Of the winter, that is. I know that snow is forecast for tonight and tomorrow,but this photo shows what it was like this morning- cold, certainly, but bright and invigorating. And no ice on the lake. There hasn’t been any for the last ten days. There are catkins on the hazel bushes, and the black, stark hawthorn branches are starting to show tiny points of green.
The wild geese are coming back – just half a dozen to start with – doing a fly-by to see if the water is clear, but earlier this week there were twenty or thirty Canadas and half a dozen greylags parading up and down like a flotilla of Nelsonian men o’ war.
And the robin. I haven’t seen him since before Christmas, but I’ve heard him once or twice. Now he has a rival. There’s another robin in a thicket on the other side of the lake and the two of them are in full song every morning. It’s marking territory, of course. I can never comprehend how such a tiny bird can make such a loud noise.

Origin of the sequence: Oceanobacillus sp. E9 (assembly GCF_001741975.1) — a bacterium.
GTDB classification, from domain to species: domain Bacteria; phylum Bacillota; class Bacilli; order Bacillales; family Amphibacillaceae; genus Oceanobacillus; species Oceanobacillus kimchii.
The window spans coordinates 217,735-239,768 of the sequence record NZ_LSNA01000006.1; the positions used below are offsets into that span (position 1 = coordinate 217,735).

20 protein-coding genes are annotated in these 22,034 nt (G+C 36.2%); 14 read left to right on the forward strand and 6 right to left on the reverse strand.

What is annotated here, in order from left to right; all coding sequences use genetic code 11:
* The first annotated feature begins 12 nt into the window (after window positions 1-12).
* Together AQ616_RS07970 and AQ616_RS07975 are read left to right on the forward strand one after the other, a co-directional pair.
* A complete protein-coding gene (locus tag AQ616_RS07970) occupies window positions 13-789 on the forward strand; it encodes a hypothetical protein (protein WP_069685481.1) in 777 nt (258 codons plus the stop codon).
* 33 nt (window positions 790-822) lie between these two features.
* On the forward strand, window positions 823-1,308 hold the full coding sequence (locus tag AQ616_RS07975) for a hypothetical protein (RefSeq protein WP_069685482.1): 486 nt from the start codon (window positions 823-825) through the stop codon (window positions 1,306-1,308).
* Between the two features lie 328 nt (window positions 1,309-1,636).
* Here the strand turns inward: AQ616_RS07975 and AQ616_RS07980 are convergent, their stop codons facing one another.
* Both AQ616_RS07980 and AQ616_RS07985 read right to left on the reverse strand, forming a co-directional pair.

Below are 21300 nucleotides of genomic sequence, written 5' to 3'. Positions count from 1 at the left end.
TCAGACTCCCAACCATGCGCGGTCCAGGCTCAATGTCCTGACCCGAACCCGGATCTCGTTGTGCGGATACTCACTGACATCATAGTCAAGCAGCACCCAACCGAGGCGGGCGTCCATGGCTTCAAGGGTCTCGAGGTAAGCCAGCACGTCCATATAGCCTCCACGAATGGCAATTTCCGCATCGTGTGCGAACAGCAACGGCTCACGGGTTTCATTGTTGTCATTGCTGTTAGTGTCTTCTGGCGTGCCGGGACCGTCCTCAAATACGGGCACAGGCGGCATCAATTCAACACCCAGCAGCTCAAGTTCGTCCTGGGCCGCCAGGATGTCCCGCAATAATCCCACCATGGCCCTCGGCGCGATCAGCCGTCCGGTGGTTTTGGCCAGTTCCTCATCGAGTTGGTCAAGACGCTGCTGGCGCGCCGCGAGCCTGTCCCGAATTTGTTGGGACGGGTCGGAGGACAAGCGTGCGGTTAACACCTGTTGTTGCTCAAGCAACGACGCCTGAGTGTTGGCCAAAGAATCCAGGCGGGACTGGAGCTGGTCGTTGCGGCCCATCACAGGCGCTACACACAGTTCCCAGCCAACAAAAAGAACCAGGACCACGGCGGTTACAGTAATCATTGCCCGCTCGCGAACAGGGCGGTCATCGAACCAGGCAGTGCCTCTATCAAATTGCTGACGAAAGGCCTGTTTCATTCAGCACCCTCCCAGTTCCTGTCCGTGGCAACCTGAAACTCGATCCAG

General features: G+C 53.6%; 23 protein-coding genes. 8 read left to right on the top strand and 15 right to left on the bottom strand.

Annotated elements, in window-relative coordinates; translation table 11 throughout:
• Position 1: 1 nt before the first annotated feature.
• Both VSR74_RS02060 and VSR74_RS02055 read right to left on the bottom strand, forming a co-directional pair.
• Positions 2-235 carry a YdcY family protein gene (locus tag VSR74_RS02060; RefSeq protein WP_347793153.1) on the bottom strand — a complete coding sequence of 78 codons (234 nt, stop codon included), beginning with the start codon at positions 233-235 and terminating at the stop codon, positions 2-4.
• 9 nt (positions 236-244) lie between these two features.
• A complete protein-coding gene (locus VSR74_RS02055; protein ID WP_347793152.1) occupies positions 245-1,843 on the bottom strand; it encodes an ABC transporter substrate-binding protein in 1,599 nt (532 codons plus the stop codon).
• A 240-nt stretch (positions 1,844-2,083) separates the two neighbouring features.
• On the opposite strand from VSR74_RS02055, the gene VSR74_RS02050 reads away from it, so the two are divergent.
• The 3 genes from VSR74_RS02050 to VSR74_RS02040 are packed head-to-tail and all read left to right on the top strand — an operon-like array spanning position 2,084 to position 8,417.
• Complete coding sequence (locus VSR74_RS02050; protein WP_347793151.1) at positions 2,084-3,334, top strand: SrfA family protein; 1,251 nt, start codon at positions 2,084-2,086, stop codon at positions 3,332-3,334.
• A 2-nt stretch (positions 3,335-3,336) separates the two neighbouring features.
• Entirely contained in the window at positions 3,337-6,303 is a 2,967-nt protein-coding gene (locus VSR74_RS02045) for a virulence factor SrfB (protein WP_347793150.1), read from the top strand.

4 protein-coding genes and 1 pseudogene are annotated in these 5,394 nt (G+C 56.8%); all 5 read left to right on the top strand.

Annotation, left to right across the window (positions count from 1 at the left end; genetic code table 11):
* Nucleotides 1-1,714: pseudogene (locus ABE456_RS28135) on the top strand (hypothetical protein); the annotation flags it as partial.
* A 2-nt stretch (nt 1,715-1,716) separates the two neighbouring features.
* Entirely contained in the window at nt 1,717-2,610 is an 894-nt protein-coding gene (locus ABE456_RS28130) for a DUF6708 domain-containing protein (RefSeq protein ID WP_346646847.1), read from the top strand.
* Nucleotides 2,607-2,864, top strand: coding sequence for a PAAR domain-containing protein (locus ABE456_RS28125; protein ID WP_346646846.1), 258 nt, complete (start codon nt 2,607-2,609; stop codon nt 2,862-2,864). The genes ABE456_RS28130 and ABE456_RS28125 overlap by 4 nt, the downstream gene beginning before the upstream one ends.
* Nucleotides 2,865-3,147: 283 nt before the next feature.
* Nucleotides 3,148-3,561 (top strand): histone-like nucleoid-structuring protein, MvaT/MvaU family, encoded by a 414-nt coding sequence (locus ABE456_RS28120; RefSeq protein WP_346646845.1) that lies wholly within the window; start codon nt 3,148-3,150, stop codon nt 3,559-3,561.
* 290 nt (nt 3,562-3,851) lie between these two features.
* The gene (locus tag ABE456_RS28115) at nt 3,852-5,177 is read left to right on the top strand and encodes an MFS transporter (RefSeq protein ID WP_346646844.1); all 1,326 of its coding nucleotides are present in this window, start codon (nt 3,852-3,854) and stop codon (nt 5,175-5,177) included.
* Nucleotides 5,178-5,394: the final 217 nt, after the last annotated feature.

The heron has returned. Now that is a real sign that things are getting better. We have at least one heron every morning from spring to late autumn. I can’t say for sure that it’s the same one every time because sometimes there are two, or even three of them, working the shoreline.
There’s something prehistoric about the heron. It’s so untidy, so unlikely, with those strangely jointed legs and that long, deadly beak. They live mainly on fish, but I’ve seen a heron take three little ducklings, one after the other, while the mother watched, bewildered and perplexed.
I think even the dog smells spring in the wind. He insisted on bringing a great branch home with him this morning.
So I don’t care if it snows tomorrow. Things are changing. Here we go again.